The inking unit according to the invention, in a printing machine, requires that, during printing, the ink duct film inside of each of the ink zones in the region of a settable metering gap be kept out of contact with the ink duct roller.

A decisive advantage of the inking unit of the invention is that without sacrifices in terms of the metering stability, it allows the use of a simple, inexpensive ink duct film, which is no longer exposed at all to what in the prior art, namely, the published German Patent Document DE 199 14 179 A1, is merely reduced abrasion wear. The residual ink present in the ink duct after a printing job can to a great extent be removed from the ink duct along with the ink duct film. Thereafter, only very quickly performed fine cleaning of the ink duct and the insertion of a clean, new ink duct film into the ink duct are required before the ink to be used for the next printing job is introduced into the ink duct.

Another advantage of the inking unit of the invention is the excellent suitability thereof for use in a sheet-fed printing press. Typical printing jobs for sheet-fed printing presses generally involve a low number of copies and correspondingly a short execution time. Furthermore, these printing jobs often require a change of ink from one printing job to another, for example, because different special or customer-specific inks must be used for each printing job. Consequently, the ink duct of the sheet-fed printing press must be cleaned quite often, and these cleaning operations can be performed without major effort and quickly by the ink duct film of the inking unit according to the invention when it is used in a sheet-fed printing machine.

Yet another advantage of the inking unit of the invention is the very high metering stability and metering precision thereof. Embodying the inking unit as a vibrator-less continuous-type inking unit makes it possible to keep the ink duct film, during printing, in the region located between an ink duct roller and an ink metering system, without any contact at all with the ink duct roller associated with the ink duct, over all the ink zones of the inking unit. During the printing operation, no single ink zone of an ink metering system associated with the ink duct thus has to be closed completely, and so that even inside every ink zone that does not require ink, over the full width of the respective ink zone, only a tiny, pressure-free gap is present between the ink duct film and the ink duct roller. Although, in the ink zone that does not require ink, the ink from the ink duct roller is fed out of the ink duct through the tiny gap, nevertheless a film roller associated with the ink duct roller picks up the ink from the ink duct roller only in ink zones that do require ink, but not in the ink zone which does not require ink. The size of the tiny gap in each ink zone not requiring ink is approximately equivalent to the size of a film gap that the ink duct roller forms together with the film roller. In each ink zone that does require ink, the enlargement of the tiny gap, corresponding to the respective ink demand, produces a metering gap. The thickness which is determined by the size of the metering gap, of an ink film fed out of the ink duct by the ink duct roller is so great that the film roller picks up some of this ink film.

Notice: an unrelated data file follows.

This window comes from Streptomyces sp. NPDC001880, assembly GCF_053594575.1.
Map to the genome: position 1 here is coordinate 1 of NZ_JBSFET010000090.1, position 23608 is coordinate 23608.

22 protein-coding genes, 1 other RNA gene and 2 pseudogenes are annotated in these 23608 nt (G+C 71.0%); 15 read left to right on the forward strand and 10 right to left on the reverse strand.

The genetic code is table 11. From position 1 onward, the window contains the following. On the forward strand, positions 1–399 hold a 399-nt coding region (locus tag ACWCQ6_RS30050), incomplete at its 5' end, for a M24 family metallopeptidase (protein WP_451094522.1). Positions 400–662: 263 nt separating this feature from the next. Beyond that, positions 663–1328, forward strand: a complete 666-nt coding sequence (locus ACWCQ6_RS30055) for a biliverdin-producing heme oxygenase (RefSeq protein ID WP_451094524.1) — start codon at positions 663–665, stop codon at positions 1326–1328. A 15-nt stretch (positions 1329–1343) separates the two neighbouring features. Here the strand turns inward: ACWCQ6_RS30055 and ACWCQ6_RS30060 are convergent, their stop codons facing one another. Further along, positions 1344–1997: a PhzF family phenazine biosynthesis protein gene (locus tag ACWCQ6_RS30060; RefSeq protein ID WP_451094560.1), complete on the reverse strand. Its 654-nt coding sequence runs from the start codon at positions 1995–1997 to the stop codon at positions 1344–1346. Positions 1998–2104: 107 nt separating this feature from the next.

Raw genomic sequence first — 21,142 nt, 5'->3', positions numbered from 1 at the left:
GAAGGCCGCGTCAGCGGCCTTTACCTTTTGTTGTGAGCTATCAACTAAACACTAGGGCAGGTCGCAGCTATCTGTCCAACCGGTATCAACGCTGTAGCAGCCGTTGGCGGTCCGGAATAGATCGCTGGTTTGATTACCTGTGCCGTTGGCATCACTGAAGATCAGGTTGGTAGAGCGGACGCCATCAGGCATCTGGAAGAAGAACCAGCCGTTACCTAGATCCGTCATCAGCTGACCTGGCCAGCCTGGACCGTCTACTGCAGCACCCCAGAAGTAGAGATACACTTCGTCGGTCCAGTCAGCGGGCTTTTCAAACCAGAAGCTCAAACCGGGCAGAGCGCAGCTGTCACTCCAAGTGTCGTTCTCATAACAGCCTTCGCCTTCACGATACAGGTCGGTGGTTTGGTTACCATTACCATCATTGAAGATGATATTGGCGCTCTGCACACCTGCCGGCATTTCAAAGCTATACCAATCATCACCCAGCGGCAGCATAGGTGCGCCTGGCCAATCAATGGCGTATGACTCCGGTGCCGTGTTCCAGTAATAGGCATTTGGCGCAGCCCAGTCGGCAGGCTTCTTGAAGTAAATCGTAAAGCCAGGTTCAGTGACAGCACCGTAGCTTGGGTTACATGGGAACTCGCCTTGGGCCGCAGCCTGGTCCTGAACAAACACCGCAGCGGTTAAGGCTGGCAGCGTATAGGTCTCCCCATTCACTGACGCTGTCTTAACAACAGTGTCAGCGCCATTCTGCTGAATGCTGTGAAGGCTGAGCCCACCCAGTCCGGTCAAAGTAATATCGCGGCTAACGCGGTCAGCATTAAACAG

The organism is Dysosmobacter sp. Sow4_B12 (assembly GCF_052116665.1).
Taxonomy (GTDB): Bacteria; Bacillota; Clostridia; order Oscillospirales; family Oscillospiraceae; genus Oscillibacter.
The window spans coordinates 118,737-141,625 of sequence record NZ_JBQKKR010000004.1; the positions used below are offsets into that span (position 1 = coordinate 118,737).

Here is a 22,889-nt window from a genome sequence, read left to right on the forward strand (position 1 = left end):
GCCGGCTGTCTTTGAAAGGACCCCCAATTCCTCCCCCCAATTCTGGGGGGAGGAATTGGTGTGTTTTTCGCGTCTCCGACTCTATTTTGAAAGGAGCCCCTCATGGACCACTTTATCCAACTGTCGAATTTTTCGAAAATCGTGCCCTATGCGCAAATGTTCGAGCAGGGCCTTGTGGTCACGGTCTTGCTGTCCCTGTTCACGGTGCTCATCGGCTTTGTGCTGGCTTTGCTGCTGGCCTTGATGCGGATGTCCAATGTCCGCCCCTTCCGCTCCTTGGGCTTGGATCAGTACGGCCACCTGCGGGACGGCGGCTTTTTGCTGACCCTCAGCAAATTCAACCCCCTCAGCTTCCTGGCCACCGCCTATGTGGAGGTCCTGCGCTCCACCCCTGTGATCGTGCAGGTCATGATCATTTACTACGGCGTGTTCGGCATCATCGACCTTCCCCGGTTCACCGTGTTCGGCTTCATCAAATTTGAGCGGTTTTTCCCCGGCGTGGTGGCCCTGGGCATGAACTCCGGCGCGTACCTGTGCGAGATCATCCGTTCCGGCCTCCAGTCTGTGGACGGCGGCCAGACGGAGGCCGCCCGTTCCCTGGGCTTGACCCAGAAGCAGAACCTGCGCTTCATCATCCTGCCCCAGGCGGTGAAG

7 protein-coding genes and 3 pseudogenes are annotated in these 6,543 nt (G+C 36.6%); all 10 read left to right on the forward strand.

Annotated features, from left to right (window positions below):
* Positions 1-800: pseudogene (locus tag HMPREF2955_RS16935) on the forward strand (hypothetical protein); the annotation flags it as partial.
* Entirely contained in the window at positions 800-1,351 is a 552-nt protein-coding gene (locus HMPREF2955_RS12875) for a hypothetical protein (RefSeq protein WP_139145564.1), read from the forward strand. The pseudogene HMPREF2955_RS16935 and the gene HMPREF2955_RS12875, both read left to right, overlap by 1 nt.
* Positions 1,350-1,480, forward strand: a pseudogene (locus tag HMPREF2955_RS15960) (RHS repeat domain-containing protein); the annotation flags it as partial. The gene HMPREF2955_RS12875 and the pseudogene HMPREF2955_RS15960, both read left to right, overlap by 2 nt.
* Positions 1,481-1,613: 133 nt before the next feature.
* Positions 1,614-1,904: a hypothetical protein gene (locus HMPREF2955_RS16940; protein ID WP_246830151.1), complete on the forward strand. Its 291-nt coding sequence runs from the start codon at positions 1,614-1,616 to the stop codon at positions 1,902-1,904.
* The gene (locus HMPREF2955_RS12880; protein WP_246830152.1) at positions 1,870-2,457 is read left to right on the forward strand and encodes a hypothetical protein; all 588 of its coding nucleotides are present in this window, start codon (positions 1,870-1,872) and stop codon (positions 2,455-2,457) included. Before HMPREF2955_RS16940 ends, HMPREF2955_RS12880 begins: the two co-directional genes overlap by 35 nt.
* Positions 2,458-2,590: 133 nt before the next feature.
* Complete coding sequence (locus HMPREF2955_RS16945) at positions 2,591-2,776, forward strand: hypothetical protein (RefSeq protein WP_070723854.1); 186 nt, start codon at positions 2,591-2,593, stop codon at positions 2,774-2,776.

Structurally and functionally advantageous refinements of the inking unit according to the invention are recited in the dependent claims and will become apparent from the ensuing description of an exemplary embodiment and the associated drawing.

Other features which are considered as characteristic for the invention are thus set forth in the appended claims.

Although the invention is illustrated and described herein as embodied in an inking unit in a printing machine, it is nevertheless not intended to be limited to the details shown, since various modifications and structural changes may be made therein without departing from the spirit of the invention and within the scope and range of equivalents of the claims.

The construction and method of operation of the invention, however, together with additional objects and advantages thereof will be best understood from the following description of specific embodiments when read in connection with the accompanying drawings, wherein:

BRIEF DESCRIPTION OF THE DRAWINGS

FIG. 1 is a fragmentary diagrammatic side elevational view, partly in section, of a printing machine with a vibrator-less continuous-type inking unit, which includes an ink duct, an ink duct roller, and a film roller;

FIG. 2 is an enlarged fragmentary view of FIG. 1, showing the ink duct in section, with an ink duct film introduced therein, and with the ink duct roller; and

FIG. 3 is a fragmentary top plan view of the ink duct with the ink duct film removed therefrom, and also showing the ink duct roller and a film roller.

DESCRIPTION OF THE PREFERRED EMBODIMENTS